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Secrets of the City: D.C.

Revealing all the untold stories of our Nation’s Capital. From all the best local spots to where we got our beloved Cherry Blossoms, check out the stories that make the District unique!

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Which Smithsonian Museums Serve Beer?

You can’t visit Washington, D.C., without going to a museum!

Thanks to a British guy, our nation’s capital is full of free museums. In 1829, James Smithson, a scientist, left his entire fortune of $500,000 (about $15 million today) to the people of the United States. Of course, such a generous donation was not without caveats. The money was to be spent building “an establishment for the increase and diffusion of knowledge” in Washington D.C., and, of course, was to be named after Smithson himself IF his only nephew didn’t have any heirs.

a large brick building with grass in front of a house with Smithsonian Institution in the background

Smithsonian Castle:

But why? Honestly, it’s still a mystery. Smithson’s friends and family were shocked. The guy had never even visited America, let alone talked about a burning desire to give us all of his money. Some think it was his love of knowledge and travel that inspired this bequest. Others think it was a big middle finger to the people in England who didn’t treat him well because he was the illegitimate child of a Duke.

After years of debate, Congress eventually decided to accept the money and established the Smithsonian. Yet in true Congressional fashion, everyone debated what exactly Smithson meant by “the increase and diffusion of knowledge.” Did he want a museum, an observatory, a zoo, a research center? In the end, they compromised and did all of the above. Now, almost 200 years later, Smithson’s “establishment” has grown into the world’s largest museum and research complex, encompassing 19 museums, 137 million artifacts, 9 research centers, and a zoo.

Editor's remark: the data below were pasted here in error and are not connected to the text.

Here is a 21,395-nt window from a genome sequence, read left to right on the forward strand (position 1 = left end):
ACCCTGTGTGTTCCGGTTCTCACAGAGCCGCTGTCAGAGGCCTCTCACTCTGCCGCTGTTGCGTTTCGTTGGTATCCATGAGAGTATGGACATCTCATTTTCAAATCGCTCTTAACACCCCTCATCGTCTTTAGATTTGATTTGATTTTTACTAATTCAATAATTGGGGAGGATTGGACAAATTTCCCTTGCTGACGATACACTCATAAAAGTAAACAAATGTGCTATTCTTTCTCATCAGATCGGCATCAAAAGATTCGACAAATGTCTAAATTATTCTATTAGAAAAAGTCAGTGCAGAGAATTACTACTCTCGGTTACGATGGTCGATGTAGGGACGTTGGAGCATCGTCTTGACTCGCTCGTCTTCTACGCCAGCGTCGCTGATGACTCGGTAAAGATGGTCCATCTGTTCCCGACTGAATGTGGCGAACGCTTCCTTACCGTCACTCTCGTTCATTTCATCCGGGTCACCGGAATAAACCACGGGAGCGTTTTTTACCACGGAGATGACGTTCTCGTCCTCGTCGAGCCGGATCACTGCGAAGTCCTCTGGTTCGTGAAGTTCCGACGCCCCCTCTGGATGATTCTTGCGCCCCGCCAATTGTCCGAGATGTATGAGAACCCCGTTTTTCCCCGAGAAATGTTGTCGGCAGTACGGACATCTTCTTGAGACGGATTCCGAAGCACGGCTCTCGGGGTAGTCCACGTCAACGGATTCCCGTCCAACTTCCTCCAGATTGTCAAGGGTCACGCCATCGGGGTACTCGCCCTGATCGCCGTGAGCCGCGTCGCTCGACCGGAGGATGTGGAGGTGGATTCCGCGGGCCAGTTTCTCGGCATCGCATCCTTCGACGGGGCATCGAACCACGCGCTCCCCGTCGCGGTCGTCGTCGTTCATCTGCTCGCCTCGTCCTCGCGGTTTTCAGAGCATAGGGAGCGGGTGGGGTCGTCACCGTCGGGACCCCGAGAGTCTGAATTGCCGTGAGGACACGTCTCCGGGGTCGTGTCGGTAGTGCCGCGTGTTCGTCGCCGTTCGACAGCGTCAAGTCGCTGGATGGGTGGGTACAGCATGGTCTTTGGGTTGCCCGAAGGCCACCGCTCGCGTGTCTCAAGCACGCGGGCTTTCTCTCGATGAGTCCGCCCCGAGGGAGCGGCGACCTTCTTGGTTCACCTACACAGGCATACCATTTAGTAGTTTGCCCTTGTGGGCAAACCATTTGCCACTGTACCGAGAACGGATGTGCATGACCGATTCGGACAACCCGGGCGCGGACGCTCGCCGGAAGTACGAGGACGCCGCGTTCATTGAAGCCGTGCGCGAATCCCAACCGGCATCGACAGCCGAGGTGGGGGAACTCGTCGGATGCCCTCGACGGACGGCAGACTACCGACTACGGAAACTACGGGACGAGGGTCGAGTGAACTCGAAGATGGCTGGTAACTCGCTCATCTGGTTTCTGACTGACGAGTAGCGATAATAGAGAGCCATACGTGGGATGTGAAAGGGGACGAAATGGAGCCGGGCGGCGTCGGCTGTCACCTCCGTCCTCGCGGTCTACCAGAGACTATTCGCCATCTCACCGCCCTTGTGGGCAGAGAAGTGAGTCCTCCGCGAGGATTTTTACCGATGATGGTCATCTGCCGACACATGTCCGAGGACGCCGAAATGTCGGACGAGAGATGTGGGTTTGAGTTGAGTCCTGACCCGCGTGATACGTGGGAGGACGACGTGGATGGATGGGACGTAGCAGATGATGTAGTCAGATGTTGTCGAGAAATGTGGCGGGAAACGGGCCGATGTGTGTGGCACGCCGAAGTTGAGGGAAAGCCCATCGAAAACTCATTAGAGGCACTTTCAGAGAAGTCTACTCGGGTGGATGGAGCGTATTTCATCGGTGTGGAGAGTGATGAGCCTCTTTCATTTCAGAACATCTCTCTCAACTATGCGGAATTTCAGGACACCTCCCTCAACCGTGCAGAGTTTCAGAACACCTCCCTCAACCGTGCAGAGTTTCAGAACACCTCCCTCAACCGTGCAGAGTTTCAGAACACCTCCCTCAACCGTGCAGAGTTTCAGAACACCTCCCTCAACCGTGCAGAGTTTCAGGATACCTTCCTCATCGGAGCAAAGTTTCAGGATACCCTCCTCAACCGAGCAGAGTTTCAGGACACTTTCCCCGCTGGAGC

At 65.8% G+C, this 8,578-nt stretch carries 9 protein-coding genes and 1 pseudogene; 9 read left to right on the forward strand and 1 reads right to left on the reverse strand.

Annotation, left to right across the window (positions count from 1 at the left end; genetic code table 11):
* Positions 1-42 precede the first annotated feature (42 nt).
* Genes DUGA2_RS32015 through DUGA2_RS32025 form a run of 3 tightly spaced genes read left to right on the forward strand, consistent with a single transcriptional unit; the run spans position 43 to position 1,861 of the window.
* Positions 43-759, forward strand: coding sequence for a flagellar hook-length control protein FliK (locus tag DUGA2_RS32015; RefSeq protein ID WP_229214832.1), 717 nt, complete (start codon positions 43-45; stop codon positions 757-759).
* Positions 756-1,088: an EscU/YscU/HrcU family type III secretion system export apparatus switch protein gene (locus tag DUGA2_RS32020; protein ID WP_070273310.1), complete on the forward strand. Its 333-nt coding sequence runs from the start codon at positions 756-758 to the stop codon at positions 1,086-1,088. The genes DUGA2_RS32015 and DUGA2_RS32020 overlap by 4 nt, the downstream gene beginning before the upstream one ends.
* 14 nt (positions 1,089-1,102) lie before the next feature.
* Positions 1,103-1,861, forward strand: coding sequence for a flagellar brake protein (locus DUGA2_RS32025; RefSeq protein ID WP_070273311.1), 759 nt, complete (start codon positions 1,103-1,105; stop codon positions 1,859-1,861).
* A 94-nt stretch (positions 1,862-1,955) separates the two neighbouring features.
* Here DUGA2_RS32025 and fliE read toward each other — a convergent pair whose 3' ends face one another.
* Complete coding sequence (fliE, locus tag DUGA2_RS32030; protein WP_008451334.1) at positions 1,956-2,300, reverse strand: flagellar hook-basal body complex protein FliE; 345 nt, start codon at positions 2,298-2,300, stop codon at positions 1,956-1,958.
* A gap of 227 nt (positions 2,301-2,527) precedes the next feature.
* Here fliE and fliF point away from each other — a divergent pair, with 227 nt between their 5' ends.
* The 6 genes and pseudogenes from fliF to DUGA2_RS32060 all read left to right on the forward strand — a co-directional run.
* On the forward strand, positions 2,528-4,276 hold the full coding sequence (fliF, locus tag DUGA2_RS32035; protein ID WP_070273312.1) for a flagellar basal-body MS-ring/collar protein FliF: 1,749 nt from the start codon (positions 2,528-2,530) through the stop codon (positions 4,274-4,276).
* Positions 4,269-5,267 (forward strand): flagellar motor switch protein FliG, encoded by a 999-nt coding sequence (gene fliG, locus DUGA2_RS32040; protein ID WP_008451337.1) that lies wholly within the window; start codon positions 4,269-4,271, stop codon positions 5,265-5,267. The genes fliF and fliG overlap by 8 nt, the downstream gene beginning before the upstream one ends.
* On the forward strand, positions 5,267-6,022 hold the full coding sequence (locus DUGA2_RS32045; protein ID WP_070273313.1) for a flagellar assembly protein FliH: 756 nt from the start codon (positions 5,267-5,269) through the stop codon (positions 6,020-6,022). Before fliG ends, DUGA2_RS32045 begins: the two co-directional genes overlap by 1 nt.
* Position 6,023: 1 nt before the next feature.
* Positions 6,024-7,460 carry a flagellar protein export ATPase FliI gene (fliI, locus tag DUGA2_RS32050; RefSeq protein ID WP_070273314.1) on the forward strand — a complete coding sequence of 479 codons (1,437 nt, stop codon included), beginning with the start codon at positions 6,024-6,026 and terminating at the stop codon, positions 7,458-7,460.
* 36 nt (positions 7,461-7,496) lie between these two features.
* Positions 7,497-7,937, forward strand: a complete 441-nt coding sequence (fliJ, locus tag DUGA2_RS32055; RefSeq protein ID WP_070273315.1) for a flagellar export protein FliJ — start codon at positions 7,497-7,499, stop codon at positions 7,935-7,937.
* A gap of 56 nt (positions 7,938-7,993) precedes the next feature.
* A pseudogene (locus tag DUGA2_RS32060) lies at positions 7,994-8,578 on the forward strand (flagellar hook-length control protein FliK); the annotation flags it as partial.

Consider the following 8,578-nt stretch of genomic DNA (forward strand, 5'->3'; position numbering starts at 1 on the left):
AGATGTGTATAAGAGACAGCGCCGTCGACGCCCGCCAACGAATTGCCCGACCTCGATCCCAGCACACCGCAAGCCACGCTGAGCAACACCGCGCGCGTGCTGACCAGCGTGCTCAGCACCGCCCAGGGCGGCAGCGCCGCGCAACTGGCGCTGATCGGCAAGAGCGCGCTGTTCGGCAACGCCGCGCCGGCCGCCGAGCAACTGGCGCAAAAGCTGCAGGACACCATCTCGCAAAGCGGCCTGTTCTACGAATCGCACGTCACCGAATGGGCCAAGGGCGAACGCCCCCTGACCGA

How could you possibly decide which to visit first? We suggest starting with the ones that serve adult beverages. Here’s a short itinerary to get you started:

The National Gallery of Art makes a great weekend brunch spot! Before or after looking at some of the most iconic art in the world, stop at the Pavilion Cafe for a mimosa, sangria, wine, or beer.

a person standing in a room

National Museum of American History:

For lunch, head to the American History Museum, where you can marvel at the first telephone, Dorothy’s shoes, and an original Star Spangled Banner. Once you’ve worked up an appetite, head downstairs to Eat at America’s Table, where you can feast on some all-American grub and recharge with a beer.

Next, enjoy a lovely afternoon checking out portraits of your favorite patriots at the American Art Museum and Portrait Gallery. While you’re there, make sure to enjoy a beer or wine while outside at the Gallery’s relaxing Courtyard Cafe. Finally, pop over to the National Zoo’s Vintage Views Bar food truck.

Wherever you choose to imbibe, you’re sure to leave the Smithsonian museums knowing more than you did when you went in. It’s like we say here at D.C. Crawling: there’s nothing like a little day-learning to justify some day-drinking!

Written by Jessica, our local expert guide. Jessica is a Historian, Archivist, and Tour Guide living and working in the District who loves sharing the secrets of the city with tourists and locals alike. Want to learn more? Join us on an Insider’s Pub Crawl!

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